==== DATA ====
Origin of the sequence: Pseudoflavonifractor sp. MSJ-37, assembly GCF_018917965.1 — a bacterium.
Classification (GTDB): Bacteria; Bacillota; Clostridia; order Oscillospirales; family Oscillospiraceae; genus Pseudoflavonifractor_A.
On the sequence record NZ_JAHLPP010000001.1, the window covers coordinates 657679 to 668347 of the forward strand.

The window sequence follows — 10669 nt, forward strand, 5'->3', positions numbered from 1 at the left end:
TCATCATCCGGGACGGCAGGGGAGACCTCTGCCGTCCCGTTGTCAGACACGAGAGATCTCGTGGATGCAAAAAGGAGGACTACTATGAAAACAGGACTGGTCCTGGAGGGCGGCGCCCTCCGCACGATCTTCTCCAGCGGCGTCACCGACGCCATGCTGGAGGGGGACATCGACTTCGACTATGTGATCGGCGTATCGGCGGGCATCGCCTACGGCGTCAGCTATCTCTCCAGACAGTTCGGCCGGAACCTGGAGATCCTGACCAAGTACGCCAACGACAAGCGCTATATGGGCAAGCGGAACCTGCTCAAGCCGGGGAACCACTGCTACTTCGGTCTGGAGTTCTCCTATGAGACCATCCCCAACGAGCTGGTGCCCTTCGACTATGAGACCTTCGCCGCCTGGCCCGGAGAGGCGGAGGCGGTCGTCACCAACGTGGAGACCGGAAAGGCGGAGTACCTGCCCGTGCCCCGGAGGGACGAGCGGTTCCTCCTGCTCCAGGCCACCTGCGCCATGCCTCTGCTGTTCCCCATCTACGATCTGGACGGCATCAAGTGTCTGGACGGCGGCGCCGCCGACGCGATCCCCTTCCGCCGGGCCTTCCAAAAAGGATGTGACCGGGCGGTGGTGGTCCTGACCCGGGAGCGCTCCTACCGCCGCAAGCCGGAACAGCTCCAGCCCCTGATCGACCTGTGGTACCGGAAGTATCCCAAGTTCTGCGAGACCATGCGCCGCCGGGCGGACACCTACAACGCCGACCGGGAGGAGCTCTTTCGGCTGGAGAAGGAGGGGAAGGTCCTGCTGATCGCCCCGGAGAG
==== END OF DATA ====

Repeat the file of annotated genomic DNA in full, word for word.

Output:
Origin of the sequence: Pseudoflavonifractor sp. MSJ-37, assembly GCF_018917965.1 — a bacterium.
Classification (GTDB): Bacteria; Bacillota; Clostridia; order Oscillospirales; family Oscillospiraceae; genus Pseudoflavonifractor_A.
On the sequence record NZ_JAHLPP010000001.1, the window covers coordinates 657679 to 668347 of the forward strand.

The window sequence follows — 10669 nt, forward strand, 5'->3', positions numbered from 1 at the left end:
TCATCATCCGGGACGGCAGGGGAGACCTCTGCCGTCCCGTTGTCAGACACGAGAGATCTCGTGGATGCAAAAAGGAGGACTACTATGAAAACAGGACTGGTCCTGGAGGGCGGCGCCCTCCGCACGATCTTCTCCAGCGGCGTCACCGACGCCATGCTGGAGGGGGACATCGACTTCGACTATGTGATCGGCGTATCGGCGGGCATCGCCTACGGCGTCAGCTATCTCTCCAGACAGTTCGGCCGGAACCTGGAGATCCTGACCAAGTACGCCAACGACAAGCGCTATATGGGCAAGCGGAACCTGCTCAAGCCGGGGAACCACTGCTACTTCGGTCTGGAGTTCTCCTATGAGACCATCCCCAACGAGCTGGTGCCCTTCGACTATGAGACCTTCGCCGCCTGGCCCGGAGAGGCGGAGGCGGTCGTCACCAACGTGGAGACCGGAAAGGCGGAGTACCTGCCCGTGCCCCGGAGGGACGAGCGGTTCCTCCTGCTCCAGGCCACCTGCGCCATGCCTCTGCTGTTCCCCATCTACGATCTGGACGGCATCAAGTGTCTGGACGGCGGCGCCGCCGACGCGATCCCCTTCCGCCGGGCCTTCCAAAAAGGATGTGACCGGGCGGTGGTGGTCCTGACCCGGGAGCGCTCCTACCGCCGCAAGCCGGAACAGCTCCAGCCCCTGATCGACCTGTGGTACCGGAAGTATCCCAAGTTCTGCGAGACCATGCGCCGCCGGGCGGACACCTACAACGCCGACCGGGAGGAGCTCTTTCGGCTGGAGAAGGAGGGGAAGGTCCTGCTGATCGCCCCGGAGAG